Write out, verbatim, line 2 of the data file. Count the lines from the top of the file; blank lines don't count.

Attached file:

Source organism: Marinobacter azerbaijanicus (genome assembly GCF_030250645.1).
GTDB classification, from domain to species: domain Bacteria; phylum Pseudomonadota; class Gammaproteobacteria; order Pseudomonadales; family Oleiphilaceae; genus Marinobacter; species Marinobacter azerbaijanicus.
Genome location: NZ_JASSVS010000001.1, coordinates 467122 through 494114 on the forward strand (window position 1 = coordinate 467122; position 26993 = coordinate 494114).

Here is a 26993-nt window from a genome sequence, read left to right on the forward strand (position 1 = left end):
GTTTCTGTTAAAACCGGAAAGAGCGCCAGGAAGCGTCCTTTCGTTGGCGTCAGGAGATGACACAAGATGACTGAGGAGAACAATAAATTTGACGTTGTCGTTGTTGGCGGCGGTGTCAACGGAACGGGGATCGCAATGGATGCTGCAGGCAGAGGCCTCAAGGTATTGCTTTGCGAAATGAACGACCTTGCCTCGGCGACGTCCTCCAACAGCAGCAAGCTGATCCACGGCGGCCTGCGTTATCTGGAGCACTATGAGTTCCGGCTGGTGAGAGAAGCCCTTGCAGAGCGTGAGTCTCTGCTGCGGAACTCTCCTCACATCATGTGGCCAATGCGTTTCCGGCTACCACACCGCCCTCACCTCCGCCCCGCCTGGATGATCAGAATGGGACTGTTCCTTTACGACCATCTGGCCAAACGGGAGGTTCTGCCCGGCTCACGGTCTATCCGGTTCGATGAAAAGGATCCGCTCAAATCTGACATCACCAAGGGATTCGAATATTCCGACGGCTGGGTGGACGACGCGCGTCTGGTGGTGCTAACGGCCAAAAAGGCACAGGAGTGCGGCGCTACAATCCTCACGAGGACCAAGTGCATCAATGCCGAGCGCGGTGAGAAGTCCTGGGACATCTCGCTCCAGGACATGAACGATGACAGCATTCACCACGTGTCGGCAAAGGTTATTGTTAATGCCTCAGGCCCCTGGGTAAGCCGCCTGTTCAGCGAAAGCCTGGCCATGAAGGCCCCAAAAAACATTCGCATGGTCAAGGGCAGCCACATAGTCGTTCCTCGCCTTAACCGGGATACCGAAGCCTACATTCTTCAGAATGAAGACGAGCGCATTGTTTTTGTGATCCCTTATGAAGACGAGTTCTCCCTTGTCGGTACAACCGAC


GTDB classification, from domain to species: domain Bacteria; phylum Pseudomonadota; class Gammaproteobacteria; order Pseudomonadales; family Oleiphilaceae; genus Marinobacter; species Marinobacter azerbaijanicus.